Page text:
When an older person starts to see things that are not there, it is clear that something is wrong, as hallucinations are not normal. When someone sees something not there, it’s a symptom of a problem that warrants attention and a visit to their doctor. This could be caused by a disease and often is, but it could also be due to diet, medications, or even a spiritual problem.
Before jumping to conclusions, take your elderly parent to their doctor to rule out all other causes, such as eyesight problems. Hallucinations do not always equal deteriorating mental health or neurological issues. At the same time, one or more qualified nutritional health professionals can give your loved one a full workup to find the culprit and treat your parent correctly.
People with dementia do not have hallucinations until they are in the middle to later stages of the disease if they happen at all. Hallucinations are more common in dementia with Lewy bodies and Parkinson’s dementia, but they can also happen with Alzheimer’s and other types of dementia.
When your elderly parent has hallucinations, the first thing you should do is go to the doctor. Once the cause of hallucinations has been found, many of them can be treated so that they happen much less often or stop happening altogether. You will need to be careful with how you treat the hallucinations, as they seem very real to your mom or dad.
The best course of action requires you to go along with the hallucination. You do not need to add to it, but simply express understanding and avoid telling them what they see is not real. Show compassion, find out if the hallucinations are upsetting, and try to help.
Next, you can try to distract your loved one if an aberration causes them concern. Turn on some music or a movie, play a game, or try changing their scenery to prevent the vision from continuing. Furthermore, a senior with hallucinations does better with a regular routine in a place that is familiar to them.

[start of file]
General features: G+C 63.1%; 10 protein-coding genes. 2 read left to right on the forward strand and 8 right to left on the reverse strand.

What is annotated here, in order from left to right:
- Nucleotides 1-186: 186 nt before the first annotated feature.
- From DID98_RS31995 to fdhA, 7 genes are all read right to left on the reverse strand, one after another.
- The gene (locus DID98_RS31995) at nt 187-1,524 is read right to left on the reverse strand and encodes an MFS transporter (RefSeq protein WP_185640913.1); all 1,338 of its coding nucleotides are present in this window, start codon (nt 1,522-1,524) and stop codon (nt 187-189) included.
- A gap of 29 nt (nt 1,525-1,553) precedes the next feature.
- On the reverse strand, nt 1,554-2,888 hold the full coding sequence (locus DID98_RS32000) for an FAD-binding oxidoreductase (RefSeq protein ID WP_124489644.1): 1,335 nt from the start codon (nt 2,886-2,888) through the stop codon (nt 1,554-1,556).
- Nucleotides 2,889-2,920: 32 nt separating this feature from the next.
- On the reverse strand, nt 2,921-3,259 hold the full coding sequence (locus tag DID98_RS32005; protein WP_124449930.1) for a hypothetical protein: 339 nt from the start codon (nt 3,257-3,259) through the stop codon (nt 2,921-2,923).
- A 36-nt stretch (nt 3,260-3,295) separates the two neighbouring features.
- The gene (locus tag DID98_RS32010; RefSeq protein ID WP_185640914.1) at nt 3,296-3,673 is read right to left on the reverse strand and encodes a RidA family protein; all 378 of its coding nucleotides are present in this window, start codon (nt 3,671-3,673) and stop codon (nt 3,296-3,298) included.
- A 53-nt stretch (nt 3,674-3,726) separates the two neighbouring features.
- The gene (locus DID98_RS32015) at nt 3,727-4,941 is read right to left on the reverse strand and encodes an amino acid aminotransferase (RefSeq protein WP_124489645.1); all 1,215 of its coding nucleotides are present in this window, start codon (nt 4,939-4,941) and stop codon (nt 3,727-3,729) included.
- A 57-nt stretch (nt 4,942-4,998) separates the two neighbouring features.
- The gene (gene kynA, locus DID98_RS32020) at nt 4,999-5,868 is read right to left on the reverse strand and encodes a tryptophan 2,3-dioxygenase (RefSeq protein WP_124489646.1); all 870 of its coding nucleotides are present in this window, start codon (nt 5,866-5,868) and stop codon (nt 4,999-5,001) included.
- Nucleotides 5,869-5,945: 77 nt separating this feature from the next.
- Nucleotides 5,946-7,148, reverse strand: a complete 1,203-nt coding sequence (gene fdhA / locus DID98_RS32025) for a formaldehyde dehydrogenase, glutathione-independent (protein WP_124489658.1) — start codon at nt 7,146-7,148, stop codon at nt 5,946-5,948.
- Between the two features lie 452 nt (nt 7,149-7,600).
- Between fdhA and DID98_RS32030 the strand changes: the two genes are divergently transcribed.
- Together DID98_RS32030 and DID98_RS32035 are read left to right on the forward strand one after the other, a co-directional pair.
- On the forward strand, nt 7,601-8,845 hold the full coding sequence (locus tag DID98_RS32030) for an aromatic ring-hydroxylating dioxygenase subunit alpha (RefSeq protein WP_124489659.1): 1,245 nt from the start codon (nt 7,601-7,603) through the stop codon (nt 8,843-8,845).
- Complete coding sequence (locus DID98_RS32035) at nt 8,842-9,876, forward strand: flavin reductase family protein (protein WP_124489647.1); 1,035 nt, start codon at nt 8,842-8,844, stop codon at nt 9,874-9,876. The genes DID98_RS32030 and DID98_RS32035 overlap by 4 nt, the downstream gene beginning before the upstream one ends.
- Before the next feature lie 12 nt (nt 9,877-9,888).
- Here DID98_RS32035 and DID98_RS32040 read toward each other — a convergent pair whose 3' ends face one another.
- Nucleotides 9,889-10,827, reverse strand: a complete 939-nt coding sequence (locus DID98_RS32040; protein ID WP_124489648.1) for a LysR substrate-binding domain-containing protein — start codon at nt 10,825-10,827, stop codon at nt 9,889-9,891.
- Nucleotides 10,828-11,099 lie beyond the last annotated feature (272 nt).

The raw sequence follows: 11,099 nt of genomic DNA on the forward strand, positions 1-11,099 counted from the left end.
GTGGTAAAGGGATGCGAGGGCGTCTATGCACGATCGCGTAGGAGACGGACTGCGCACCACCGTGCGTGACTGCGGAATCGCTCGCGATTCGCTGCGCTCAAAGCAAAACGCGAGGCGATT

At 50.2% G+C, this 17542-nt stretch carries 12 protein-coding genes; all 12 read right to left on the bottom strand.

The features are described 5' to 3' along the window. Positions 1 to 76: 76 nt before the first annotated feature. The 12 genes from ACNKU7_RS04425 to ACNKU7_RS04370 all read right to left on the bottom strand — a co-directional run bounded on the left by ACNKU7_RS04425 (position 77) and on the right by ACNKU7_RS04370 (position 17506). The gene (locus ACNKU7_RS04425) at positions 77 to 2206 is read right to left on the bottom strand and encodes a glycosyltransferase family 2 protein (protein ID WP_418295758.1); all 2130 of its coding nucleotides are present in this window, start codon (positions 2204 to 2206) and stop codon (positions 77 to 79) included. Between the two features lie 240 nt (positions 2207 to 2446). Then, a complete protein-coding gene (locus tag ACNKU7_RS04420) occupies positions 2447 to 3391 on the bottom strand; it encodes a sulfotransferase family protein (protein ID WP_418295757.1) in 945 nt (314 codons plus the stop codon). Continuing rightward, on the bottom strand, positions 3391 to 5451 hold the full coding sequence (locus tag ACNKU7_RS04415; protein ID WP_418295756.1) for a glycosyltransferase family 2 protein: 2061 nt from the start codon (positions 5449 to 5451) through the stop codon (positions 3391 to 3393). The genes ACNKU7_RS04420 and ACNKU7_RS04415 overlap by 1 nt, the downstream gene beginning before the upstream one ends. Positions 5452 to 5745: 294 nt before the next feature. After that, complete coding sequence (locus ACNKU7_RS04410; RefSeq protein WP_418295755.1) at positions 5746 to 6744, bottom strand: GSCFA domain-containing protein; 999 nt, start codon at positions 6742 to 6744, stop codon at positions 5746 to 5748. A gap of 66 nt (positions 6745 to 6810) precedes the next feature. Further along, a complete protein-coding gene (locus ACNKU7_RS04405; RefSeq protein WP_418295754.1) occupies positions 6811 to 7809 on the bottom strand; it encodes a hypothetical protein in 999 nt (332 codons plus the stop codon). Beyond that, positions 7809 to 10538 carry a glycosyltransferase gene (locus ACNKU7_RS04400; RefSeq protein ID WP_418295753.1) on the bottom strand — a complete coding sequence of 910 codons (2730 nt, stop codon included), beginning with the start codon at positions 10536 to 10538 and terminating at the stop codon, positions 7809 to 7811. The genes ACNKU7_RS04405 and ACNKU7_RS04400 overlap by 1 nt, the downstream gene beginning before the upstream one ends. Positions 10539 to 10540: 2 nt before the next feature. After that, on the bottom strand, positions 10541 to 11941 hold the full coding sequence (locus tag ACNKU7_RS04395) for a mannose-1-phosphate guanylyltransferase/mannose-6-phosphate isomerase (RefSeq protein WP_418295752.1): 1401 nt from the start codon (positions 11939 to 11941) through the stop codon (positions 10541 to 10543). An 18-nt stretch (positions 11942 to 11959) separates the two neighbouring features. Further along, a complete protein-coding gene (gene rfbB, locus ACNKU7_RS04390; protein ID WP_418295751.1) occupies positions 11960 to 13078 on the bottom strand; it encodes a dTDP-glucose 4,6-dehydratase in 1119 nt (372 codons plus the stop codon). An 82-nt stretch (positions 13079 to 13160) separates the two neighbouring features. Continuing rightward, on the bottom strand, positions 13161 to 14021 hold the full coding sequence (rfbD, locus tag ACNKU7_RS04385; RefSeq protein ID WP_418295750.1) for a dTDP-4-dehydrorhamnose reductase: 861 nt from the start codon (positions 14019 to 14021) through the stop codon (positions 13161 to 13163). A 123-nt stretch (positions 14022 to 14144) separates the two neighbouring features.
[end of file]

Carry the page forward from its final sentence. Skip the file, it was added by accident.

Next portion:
Also, ensure they are comfortable in their environment. A strange or confusing place may make hallucinations worse. Good lighting, big clocks, and signs on doors or cabinets can help keep people from getting lost or seeing things that are not there. Remember, hallucinations can be very scary, both for the person having them and for the people around him.
If someone you care about is having hallucinations, you should not leave them alone. A qualified person who helps someone at home can spot the signs of hallucinations and act quickly. Time and treatment may help to reduce hallucinations, but with dementia, they may never go away, and your parent may need to be in a place safe for them.
Even though hallucinations can be scary, they are not impossible to treat. Most of the time, hallucinations are symptoms, not illnesses. Before you can treat hallucinations, you need to find out what is causing them. After that, treatment can start and help your parent to find their normal again.
Some forms of treatment include medications such as antipsychotics, sleep meds, and anti-anxiety medications. Many patients find their hallucinations to be quite unsettling and need help coping with the anxiety and depression accompanying their other problems. Remember, it’s always worse for them than it is for you to deal with this problem.
Currently, medications and a safe environment are the only options at the patient’s disposal. If the problem started due to dementia or neurological issues, then there may be nothing doctors can do but help a patient to cope with the problem. However, if hallucinations are a symptom of a different problem, then the doctors can fix it quickly, as a kidney infection may simply need antibiotics to rid the elderly of their vision.
The first step to treatment, though, requires the patient to admit they are seeing things they should not. As soon as they say something or you notice the signs listed above, take them to their doctor. Elderly people do not need to handle hallucinations on their own and should be in an environment where they feel comfortable discussing their mental health.